Rising opportunities in Eastern Europe for Wine Makers

Andrea Milan

Andrea Milan

The approaching of the 2017 edition of Vinitaly, the largest wine exhibition in the world, offers the chance to reflect on the state of the Italian wine industry and its opportunities towards foreign markets.

If we look at the 2016 data, we see how the Italian wine industry maintains firm its leadership as a world’s main wine producer in terms of quantity, although, as far as the export value, still remains backward compared to France. At European level, England, Germany and Switzerland reconfirm as the three main markets for Italian wine. In these markets, and in Western Europe in general, however, recent data have shown for a few years a decline in consumption, with a decrease of 0.2% annually.

Changing lifestyles and tastes, anti-alcohol drinking campaigns, and health concerns have affected the overall demand. This decline is not reported in Eastern Europe, where wine consumption is growing. Between 2011 and 2016 several Eastern European markets recorded market growth, such as Romania (0.6% annually), Slovakia (4.9% annually) and Poland (0.3% annually).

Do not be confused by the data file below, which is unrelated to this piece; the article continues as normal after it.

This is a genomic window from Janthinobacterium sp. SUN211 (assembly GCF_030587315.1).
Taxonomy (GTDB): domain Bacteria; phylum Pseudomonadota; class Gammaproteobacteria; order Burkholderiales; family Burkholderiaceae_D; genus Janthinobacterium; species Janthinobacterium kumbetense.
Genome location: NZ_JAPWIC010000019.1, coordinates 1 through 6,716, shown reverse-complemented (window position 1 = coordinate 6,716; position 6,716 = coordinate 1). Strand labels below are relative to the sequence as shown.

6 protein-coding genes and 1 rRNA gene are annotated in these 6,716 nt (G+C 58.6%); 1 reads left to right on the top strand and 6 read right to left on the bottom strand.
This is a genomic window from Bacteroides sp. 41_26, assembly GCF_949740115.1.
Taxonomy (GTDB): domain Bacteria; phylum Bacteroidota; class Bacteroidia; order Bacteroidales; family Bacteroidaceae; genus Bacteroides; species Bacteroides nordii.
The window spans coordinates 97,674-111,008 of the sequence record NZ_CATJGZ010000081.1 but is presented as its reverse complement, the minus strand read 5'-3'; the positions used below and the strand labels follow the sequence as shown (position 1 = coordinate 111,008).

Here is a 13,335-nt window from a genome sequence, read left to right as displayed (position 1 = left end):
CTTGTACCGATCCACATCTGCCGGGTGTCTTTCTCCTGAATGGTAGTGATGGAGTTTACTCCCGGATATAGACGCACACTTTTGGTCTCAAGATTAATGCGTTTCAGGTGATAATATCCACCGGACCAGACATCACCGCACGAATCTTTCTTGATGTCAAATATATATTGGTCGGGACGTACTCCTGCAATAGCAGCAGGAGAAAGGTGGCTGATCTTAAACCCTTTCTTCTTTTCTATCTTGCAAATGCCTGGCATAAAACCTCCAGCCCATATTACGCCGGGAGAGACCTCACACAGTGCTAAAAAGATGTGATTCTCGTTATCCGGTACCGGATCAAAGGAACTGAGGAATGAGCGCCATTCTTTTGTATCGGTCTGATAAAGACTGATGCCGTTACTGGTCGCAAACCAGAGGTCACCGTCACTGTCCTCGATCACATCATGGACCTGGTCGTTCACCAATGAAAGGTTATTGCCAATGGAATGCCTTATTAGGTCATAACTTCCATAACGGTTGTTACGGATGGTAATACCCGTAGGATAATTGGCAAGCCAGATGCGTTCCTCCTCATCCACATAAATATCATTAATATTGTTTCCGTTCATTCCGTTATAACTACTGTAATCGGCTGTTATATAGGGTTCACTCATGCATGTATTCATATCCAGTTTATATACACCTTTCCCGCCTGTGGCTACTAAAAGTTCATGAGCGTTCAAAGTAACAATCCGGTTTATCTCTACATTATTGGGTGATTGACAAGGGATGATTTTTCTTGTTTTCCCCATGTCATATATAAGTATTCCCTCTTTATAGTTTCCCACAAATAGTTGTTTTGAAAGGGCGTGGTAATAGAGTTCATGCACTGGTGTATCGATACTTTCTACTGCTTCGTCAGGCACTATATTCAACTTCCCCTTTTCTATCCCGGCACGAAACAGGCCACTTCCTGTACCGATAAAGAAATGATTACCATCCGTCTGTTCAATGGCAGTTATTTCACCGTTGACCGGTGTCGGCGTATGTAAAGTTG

New opportunities can be found in those countries as standards of living are improving, wine becomes more widely affordable, consumers get more knowledgeable about wine and wine consumption increases. The lack of significant domestic production has stimulated consumers to try foreign wines. Furthermore, the low presence of wines from the new world, leaves ample space to European and Italian producers.

Exports of Southern European wines increased especially towards Poland and Czech Republic recording annual increases of 9.0% and 1.1% respectively in 2015.

Therefore, importers play a big role in supplying the growing group of wine consumers. Although the Eastern European wine market is still small compared to the Western European markets, wine demand is increasing and will in the near future shift towards higher-quality wines.

These markets may promise middle term opportunities to wine entrepreneurs looking to carve out market segments and broaden its customer portfolio in areas less saturated than traditional markets. Towards Eastern Europe Italy also benefits from its geographical proximity, factor that should not be underestimated.


To keep track of developments in the global wine market and emerging wine destinations for European wines follow the International Organisation of Vine and Wine www.oiv.int.

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